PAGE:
VI. The respondent essentially argued as follows:

Figure 1 of document E5, which disclosed the closest prior art, showed a device interconnecting a high voltage cable with an apparatus. The cable termination consisted of an elastomeric body, which had a conical interface surface, and a metallic cover. A rigid insulator having a conical surface complementary to the interface surface of the cable termination was provided on the side of the apparatus. The subject-matter of claim 1 of the patent in suit differed from this prior art device in particular in that a stress relief device and a connector shield were integrated in the elastomeric body of the cable termination. As appeared from column 2, lines 29 to 36, of the patent in suit, this stress relief device was in fact a stress relief cone comprising a voltage deflector. A similar conical voltage deflector 5 was already included in the rigid insulator 3 shown in Figure 1 of E5. Furthermore, a similar element 105 was included in an elastomeric body 103 shown in Figure 2 of E5. Document E3 also showed such a voltage deflector 18 integrated in a body made of silicone rubber. It was therefore obvious to the skilled person to include such an element in the elastomeric body of the cable termination. Figure 1 of E5 also showed a metal lattice 9 integrated in the rigid insulator 3 and it was obvious to the skilled person to provide such a lattice also in the cable termination as a connector shield. Thus, all the components mentioned in claim 1 of the patent in suit were obvious. The object of the invention described in E5 was to reduce the length of the connection and the particular device shown in Figure 1 of E5 was intended for operation at a voltage of 20 kV. It was obvious to reduce the length of the connection at higher voltages by increasing the angle defining the conical interface surface, thereby flattening the conical interface. Furthermore, document F3 showed a trend to increase the angle defining the conical interface as well as the height of the device with increasing voltage. Thus, at higher voltages, the skilled person would not only increase the height of the device but also the angle Alpha. In particular at a voltage of 400 kV as envisaged in the patent in suit, Alpha would necessarily be greater than 15°. Therefore, the subject- matter of claim 1 of the patent in suit was obvious in view of either E5 alone or a combination of E5 and E3. The components specified in claim 2 of the patent in suit were obvious in view of document E3, which disclosed a device with two plugs 21, each having a conical interface surface, and an elastomeric body 8 with a connector shield integrated therein and an outer conductive screen 19, wherein the body had two conical interface surfaces complementary to conical interface surfaces of the plugs. The figure in the upper part of page 2 of document F2 also showed an elastomeric body 2 with a connector shield 5 integrated therein and an outer conductive screen 1, which body had two conical interface surfaces for receiving rigid insulators having complementary interface surfaces. Due to the trend to higher voltages and the desire to keep the connection short, it was obvious to have an angle for the conical interface surfaces in the range between 15° and 45°. Furthermore, the angle would necessarily have to be made larger if the length of the device was to be reduced. It was correct that the invention of the patent in suit aimed at standardising and optimising. However, this did not mean that the invention involved an inventive step. The skilled person would increase the angles resulting from the DIN standard (document F3) when standardising the connection at higher voltages.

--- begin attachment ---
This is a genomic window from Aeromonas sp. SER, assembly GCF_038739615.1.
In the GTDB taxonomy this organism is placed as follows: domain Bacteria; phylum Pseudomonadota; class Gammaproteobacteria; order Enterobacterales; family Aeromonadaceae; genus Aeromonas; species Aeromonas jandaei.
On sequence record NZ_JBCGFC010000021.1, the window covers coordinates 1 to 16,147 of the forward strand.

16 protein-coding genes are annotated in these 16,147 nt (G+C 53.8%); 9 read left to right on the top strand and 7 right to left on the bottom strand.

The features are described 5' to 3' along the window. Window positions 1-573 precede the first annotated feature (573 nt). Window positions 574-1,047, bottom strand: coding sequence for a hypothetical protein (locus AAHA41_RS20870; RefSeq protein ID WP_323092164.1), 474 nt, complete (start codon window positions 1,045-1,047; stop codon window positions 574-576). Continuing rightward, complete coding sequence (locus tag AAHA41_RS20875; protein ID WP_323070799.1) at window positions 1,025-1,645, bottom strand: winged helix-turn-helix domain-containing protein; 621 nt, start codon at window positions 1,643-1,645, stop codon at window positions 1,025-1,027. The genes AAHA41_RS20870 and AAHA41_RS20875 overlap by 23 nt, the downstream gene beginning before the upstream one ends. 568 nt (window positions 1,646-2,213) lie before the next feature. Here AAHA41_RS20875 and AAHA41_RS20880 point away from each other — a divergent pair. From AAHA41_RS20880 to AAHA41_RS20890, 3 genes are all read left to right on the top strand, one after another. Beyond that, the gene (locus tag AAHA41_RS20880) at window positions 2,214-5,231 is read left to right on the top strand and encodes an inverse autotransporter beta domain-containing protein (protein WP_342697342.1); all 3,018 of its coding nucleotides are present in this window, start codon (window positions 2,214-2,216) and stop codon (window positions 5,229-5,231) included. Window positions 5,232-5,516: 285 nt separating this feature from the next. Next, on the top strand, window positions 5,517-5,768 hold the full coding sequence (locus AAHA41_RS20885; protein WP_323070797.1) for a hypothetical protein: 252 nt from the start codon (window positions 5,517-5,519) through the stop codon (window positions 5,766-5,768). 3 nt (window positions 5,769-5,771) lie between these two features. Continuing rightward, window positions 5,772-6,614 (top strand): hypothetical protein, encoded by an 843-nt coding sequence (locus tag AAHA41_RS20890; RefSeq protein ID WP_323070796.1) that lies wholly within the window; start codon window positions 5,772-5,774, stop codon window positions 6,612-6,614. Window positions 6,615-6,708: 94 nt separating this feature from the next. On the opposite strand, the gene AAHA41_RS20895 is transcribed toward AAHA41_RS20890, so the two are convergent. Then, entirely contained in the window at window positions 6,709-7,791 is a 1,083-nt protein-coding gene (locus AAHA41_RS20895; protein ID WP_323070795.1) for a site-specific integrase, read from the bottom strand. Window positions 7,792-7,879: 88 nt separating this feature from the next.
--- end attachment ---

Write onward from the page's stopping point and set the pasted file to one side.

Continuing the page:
Reasons for the Decision

1. The appeal is admissible.

2. Amendments

With respect to claim 1 of the patent in suit as granted, the present claim 1 no longer mentions a device for interconnecting a high voltage cable with an apparatus and a second high voltage cable (emphasis added). A corresponding amendment has been made in the first sentence of the description for consistency with the subject-matter of claim 1. Claims 2 to 4 have not been amended. Claims 5 to 11 have only been amended to clarify the dependencies specified therein. Thus, the amendments to the patent do not contravene Articles 123(2) and 123(3) EPC.

3. Novelty

3.1. Document F3 shows different rigid insulators for voltages Um up to 36 kV, which are parts of devices for interconnecting cables with apparatuses. The rigid insulators have conical interface surfaces intended to cooperate with respective cable terminations of complementary shape. The angles Alpha defining the conical surfaces of the rigid insulators can be determined from the dimensions d1, d2 and h2 specified in F3 and vary between 0.895° and 5.95°. The rigid insulators illustrated in the figures of F3 have further conical surfaces (shown in the lower parts of the Figures 1 of F3) that are internal to the apparatuses and thus, contrary to what was assumed by the opposition division, are not intended to cooperate with cable terminations of complementary shape.

3.2. Document E5 discloses a device for interconnecting a medium or high voltage cable with an apparatus. In particular, the cable termination 7 comprises an elastomeric body having a conical interface surface. The device of E5 further comprises a rigid insulator 3 having a conical interface surface 6 complementary to the interface surface of the cable termination. E5 does not explicitly indicate the value of the angle of the conical interface surface of the rigid insulator or other dimensions that would allow that angle to be calculated. In the view of the board, Figures 1 and 2 show diagrammatic representations of the devices described in E5 and dimensions that would be obtained merely by measuring said diagrammatic representations do not form part of the disclosure of E5 (see decision T 0204/83, OJ 1985, 310). Thus, E5 does not disclose the value of the angle defining the conical interface surface of the rigid insulator.